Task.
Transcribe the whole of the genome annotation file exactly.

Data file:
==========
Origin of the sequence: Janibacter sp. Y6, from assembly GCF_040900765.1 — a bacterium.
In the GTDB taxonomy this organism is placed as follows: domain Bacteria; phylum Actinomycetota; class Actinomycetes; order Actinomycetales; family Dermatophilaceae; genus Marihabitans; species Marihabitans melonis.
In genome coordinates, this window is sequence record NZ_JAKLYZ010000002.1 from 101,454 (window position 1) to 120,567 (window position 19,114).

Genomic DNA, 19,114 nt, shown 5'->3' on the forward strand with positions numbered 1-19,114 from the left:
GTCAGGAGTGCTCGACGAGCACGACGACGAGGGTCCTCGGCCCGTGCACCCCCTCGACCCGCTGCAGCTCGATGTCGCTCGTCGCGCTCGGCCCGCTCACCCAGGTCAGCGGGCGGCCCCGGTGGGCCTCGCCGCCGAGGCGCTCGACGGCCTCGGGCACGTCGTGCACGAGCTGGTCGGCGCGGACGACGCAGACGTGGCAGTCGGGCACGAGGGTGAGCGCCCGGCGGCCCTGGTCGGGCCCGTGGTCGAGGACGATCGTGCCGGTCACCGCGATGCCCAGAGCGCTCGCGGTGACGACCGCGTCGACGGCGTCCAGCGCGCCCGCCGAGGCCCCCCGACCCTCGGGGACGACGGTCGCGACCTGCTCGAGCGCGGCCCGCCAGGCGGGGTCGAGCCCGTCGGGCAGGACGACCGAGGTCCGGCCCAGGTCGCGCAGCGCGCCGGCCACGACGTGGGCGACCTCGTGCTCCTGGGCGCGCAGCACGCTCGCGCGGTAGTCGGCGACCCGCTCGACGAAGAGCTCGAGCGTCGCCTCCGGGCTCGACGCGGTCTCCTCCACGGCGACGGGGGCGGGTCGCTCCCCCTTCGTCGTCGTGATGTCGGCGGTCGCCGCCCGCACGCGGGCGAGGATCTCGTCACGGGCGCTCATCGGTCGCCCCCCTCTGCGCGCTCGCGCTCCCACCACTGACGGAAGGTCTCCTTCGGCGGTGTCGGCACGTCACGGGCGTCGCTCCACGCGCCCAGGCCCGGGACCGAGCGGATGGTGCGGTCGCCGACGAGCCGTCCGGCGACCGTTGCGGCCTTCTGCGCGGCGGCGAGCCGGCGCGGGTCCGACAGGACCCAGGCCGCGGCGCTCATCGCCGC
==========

Origin of the sequence: Janibacter sp. Y6, from assembly GCF_040900765.1 — a bacterium.
In the GTDB taxonomy this organism is placed as follows: domain Bacteria; phylum Actinomycetota; class Actinomycetes; order Actinomycetales; family Dermatophilaceae; genus Marihabitans; species Marihabitans melonis.
In genome coordinates, this window is sequence record NZ_JAKLYZ010000002.1 from 101,454 (window position 1) to 120,567 (window position 19,114).

Genomic DNA, 19,114 nt, shown 5'->3' on the forward strand with positions numbered 1-19,114 from the left:
GTCAGGAGTGCTCGACGAGCACGACGACGAGGGTCCTCGGCCCGTGCACCCCCTCGACCCGCTGCAGCTCGATGTCGCTCGTCGCGCTCGGCCCGCTCACCCAGGTCAGCGGGCGGCCCCGGTGGGCCTCGCCGCCGAGGCGCTCGACGGCCTCGGGCACGTCGTGCACGAGCTGGTCGGCGCGGACGACGCAGACGTGGCAGTCGGGCACGAGGGTGAGCGCCCGGCGGCCCTGGTCGGGCCCGTGGTCGAGGACGATCGTGCCGGTCACCGCGATGCCCAGAGCGCTCGCGGTGACGACCGCGTCGACGGCGTCCAGCGCGCCCGCCGAGGCCCCCCGACCCTCGGGGACGACGGTCGCGACCTGCTCGAGCGCGGCCCGCCAGGCGGGGTCGAGCCCGTCGGGCAGGACGACCGAGGTCCGGCCCAGGTCGCGCAGCGCGCCGGCCACGACGTGGGCGACCTCGTGCTCCTGGGCGCGCAGCACGCTCGCGCGGTAGTCGGCGACCCGCTCGACGAAGAGCTCGAGCGTCGCCTCCGGGCTCGACGCGGTCTCCTCCACGGCGACGGGGGCGGGTCGCTCCCCCTTCGTCGTCGTGATGTCGGCGGTCGCCGCCCGCACGCGGGCGAGGATCTCGTCACGGGCGCTCATCGGTCGCCCCCCTCTGCGCGCTCGCGCTCCCACCACTGACGGAAGGTCTCCTTCGGCGGTGTCGGCACGTCACGGGCGTCGCTCCACGCGCCCAGGCCCGGGACCGAGCGGATGGTGCGGTCGCCGACGAGCCGTCCGGCGACCGTTGCGGCCTTCTGCGCGGCGGCGAGCCGGCGCGGGTCCGACAGGACCCAGGCCGCGGCGCTCATCGCCGC